Earlier this month I ran a story on my national site about the first West Coast tour to be given by the City of Tomorrow, which describes itself as a “Retro-Futurist” wind quintet on its home page. The quintet’s five members (Elise Blatchford on flute, Andrew Nogal on oboe, Camila Barrientos on clarinet, Laura Miller on bassoon, and Leander Star on horn) are based is four different American cities: New York, Chicago, Portland (Oregon), and San Antonio. Yet they have managed quite well as a group, and in May of 2011 they won the gold medal at the Fischoff National Chamber Music Competition.
Their tour will include a performance in the Old First Concerts recital series at Old First Church. This will be a particularly important evening, since the program will feature the United States premiere of a wind quintet by the British composer Rob Keeley. This work was composed between 2003 and 2011, and City of Tomorrow performed the world premiere this past December. Structured in four movements, the piece is a retrospective reflection on major influences from the twentieth century, including the birdcalls of Olivier Messiaen, the imaginative dissonances of Igor Stravinsky, and Béla Bartók’s fascination with Eastern European folk sources.
The program will also feature an early work by the twenty-year-old Magnus Lindberg. When “Arabesques” was composed in 1978, Lindberg will still a student at the Sibelius Academy in Helsinki, where his principal teachers were Einojuhani Rautavaara and Paavo Heininen. The title refers to the visual symmetries in arabesque patterns, which are reflected by palindromic patterns in the melody lines.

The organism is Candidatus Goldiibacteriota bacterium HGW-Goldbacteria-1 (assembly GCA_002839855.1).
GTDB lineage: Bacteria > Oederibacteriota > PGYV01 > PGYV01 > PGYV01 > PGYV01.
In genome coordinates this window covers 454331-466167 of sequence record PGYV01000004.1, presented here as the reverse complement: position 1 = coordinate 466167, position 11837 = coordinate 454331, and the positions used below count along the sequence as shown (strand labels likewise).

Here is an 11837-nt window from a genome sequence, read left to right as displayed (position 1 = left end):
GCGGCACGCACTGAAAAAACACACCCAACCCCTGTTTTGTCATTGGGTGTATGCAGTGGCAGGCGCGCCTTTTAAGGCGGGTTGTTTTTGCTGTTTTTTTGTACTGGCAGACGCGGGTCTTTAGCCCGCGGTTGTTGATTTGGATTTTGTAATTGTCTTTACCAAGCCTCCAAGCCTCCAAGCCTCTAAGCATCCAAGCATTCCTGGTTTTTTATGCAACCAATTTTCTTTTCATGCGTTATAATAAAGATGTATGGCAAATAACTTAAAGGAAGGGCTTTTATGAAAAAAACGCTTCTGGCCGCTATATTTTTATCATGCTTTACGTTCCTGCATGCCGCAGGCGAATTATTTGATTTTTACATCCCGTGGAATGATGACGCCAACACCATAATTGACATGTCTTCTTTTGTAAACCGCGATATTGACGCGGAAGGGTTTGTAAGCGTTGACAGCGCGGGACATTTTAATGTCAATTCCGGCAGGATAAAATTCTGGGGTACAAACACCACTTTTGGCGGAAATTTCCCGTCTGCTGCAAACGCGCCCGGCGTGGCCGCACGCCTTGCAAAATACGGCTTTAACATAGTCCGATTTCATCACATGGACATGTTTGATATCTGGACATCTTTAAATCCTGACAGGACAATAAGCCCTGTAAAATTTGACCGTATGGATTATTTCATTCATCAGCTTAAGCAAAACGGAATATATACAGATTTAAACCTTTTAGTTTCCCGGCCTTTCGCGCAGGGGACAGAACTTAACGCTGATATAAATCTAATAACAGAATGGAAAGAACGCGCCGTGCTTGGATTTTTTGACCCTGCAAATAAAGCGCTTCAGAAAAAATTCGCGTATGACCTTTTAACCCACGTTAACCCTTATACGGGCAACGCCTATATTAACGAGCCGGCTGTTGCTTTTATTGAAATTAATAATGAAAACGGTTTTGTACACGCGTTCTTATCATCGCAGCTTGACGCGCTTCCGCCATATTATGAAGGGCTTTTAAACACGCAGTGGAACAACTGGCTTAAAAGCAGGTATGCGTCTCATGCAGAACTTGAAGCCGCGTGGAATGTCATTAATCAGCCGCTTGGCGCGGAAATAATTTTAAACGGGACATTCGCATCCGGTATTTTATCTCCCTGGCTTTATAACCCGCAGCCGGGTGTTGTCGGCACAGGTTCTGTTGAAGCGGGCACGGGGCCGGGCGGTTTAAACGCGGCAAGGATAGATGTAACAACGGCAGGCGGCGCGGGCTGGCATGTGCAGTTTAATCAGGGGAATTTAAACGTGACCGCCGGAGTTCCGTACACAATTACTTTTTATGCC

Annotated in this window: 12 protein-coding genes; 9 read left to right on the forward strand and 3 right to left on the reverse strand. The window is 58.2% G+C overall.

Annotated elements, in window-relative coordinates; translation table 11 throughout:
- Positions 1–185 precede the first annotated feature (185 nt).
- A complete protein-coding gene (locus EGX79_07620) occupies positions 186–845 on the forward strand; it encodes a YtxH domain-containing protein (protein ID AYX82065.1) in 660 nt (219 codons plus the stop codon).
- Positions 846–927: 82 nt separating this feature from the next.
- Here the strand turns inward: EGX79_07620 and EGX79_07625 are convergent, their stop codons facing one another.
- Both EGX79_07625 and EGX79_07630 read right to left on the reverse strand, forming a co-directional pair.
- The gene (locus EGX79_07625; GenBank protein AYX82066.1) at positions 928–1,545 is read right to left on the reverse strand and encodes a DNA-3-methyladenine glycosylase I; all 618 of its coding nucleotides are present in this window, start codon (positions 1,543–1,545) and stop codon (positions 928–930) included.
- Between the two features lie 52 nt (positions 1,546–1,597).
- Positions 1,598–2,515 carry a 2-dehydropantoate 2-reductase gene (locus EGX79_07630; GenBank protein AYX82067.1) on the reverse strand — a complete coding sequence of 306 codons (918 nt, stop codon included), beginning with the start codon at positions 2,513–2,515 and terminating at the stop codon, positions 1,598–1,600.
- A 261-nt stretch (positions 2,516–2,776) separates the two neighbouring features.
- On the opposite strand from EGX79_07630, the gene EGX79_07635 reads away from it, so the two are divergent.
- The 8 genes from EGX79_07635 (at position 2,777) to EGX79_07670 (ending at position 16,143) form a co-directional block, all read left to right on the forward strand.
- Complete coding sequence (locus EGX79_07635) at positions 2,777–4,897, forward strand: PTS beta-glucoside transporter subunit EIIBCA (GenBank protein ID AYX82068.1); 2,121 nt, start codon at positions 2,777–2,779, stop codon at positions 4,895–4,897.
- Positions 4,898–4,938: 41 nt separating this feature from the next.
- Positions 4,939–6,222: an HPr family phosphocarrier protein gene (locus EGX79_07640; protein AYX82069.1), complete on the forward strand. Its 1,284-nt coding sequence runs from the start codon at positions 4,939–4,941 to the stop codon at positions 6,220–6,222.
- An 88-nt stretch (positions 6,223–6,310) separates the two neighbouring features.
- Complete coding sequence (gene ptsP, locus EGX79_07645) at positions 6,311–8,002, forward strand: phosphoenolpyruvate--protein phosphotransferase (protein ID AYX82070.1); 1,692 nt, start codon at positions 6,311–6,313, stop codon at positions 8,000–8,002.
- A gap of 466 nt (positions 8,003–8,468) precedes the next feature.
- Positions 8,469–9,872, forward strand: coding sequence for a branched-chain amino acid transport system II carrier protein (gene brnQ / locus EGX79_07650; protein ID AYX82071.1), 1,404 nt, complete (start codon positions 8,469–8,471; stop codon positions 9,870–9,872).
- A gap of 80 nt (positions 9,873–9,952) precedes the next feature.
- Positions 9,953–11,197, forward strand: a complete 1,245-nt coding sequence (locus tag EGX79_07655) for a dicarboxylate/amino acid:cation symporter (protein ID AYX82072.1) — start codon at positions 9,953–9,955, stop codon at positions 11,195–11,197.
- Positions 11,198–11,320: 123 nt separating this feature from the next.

At the time “Arabesques” was written, one of Lindberg’s major influences was Luciano Berio. Thus, the City of Tomorrow program will also include Berio’s “Ricorrenze” (occurrences). This would not have been a direct influence on “Arabesques,” since Berio completed it in 1987. However, it is representative of the high-energy style that can also be found in Lindberg, while also reflecting Berio’s long-time interest in psycholinguistics through the use of “stuttering” rhythms.
If City of Tomorrow is truly “Retro-Futurist,” then their “retro” side will be covered by a “retro” composition by Darius Milhaud. His “La cheminée du roi René” (King René’s hearth) is often described as the first modern classic for wind quintet. However, the music was inspired by medieval sources from the time of King René I. The piece is a seven-movement suite taken from the soundtrack Milhaud composed for Raymond Bernard’s Cavalcade D’Amour (love cavalcade), which was structured as three stories, all set in the Chateau de Champs but at different times, 1639, 1839, and 1939.
This concert will take place at Old First Church (1751 Sacramento Street on the southeast corner of Van Ness Avenue). It will begin at 8 p.m. on Friday, March 15. General admission is $17 with a special $14 rate for full-time students and seniors. Children under twelve are admitted without charge. Further information may be obtained by calling 415-474-1608; and tickets may be purchased on-line through the event page on the Old First Concerts Web site.
Earlier in the week City of Tomorrow will collectively give a Woodwind Master Class at the San Francisco Conservatory of Music. This will take place on Tuesday, March 12, at 7:30 p.m. It will be held in the Osher Salon in the Conservatory building at 50 Oak Street. Like most master classes hosted by the Conservatory, it will be free and open to the general public.